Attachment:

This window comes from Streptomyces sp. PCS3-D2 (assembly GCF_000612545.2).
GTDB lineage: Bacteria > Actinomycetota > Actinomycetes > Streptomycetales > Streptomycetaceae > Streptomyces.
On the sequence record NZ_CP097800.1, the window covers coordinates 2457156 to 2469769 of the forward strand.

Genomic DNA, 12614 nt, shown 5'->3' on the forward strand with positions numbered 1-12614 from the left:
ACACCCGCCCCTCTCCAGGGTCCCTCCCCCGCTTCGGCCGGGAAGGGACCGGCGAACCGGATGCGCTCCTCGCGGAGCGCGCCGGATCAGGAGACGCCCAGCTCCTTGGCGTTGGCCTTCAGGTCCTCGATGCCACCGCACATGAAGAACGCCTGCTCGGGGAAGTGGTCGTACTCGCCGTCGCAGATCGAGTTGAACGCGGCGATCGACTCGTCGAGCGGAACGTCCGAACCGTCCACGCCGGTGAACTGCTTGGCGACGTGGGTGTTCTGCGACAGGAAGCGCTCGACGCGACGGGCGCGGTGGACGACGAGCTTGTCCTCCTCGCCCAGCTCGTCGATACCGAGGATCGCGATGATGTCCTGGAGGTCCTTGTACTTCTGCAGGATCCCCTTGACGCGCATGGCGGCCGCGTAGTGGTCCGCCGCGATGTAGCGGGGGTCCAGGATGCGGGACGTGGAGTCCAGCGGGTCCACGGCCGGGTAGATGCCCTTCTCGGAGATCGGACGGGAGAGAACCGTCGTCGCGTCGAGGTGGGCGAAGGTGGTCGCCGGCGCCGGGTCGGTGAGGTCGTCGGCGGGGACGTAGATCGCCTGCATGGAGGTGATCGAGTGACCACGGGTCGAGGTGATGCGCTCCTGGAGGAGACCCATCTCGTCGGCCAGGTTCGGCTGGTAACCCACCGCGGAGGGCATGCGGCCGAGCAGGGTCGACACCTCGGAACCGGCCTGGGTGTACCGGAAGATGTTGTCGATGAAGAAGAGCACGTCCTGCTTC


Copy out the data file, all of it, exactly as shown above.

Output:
This window comes from Streptomyces sp. PCS3-D2 (assembly GCF_000612545.2).
GTDB lineage: Bacteria > Actinomycetota > Actinomycetes > Streptomycetales > Streptomycetaceae > Streptomyces.
On the sequence record NZ_CP097800.1, the window covers coordinates 2457156 to 2469769 of the forward strand.

Genomic DNA, 12614 nt, shown 5'->3' on the forward strand with positions numbered 1-12614 from the left:
ACACCCGCCCCTCTCCAGGGTCCCTCCCCCGCTTCGGCCGGGAAGGGACCGGCGAACCGGATGCGCTCCTCGCGGAGCGCGCCGGATCAGGAGACGCCCAGCTCCTTGGCGTTGGCCTTCAGGTCCTCGATGCCACCGCACATGAAGAACGCCTGCTCGGGGAAGTGGTCGTACTCGCCGTCGCAGATCGAGTTGAACGCGGCGATCGACTCGTCGAGCGGAACGTCCGAACCGTCCACGCCGGTGAACTGCTTGGCGACGTGGGTGTTCTGCGACAGGAAGCGCTCGACGCGACGGGCGCGGTGGACGACGAGCTTGTCCTCCTCGCCCAGCTCGTCGATACCGAGGATCGCGATGATGTCCTGGAGGTCCTTGTACTTCTGCAGGATCCCCTTGACGCGCATGGCGGCCGCGTAGTGGTCCGCCGCGATGTAGCGGGGGTCCAGGATGCGGGACGTGGAGTCCAGCGGGTCCACGGCCGGGTAGATGCCCTTCTCGGAGATCGGACGGGAGAGAACCGTCGTCGCGTCGAGGTGGGCGAAGGTGGTCGCCGGCGCCGGGTCGGTGAGGTCGTCGGCGGGGACGTAGATCGCCTGCATGGAGGTGATCGAGTGACCACGGGTCGAGGTGATGCGCTCCTGGAGGAGACCCATCTCGTCGGCCAGGTTCGGCTGGTAACCCACCGCGGAGGGCATGCGGCCGAGCAGGGTCGACACCTCGGAACCGGCCTGGGTGTACCGGAAGATGTTGTCGATGAAGAAGAGCACGTCCTGCTTC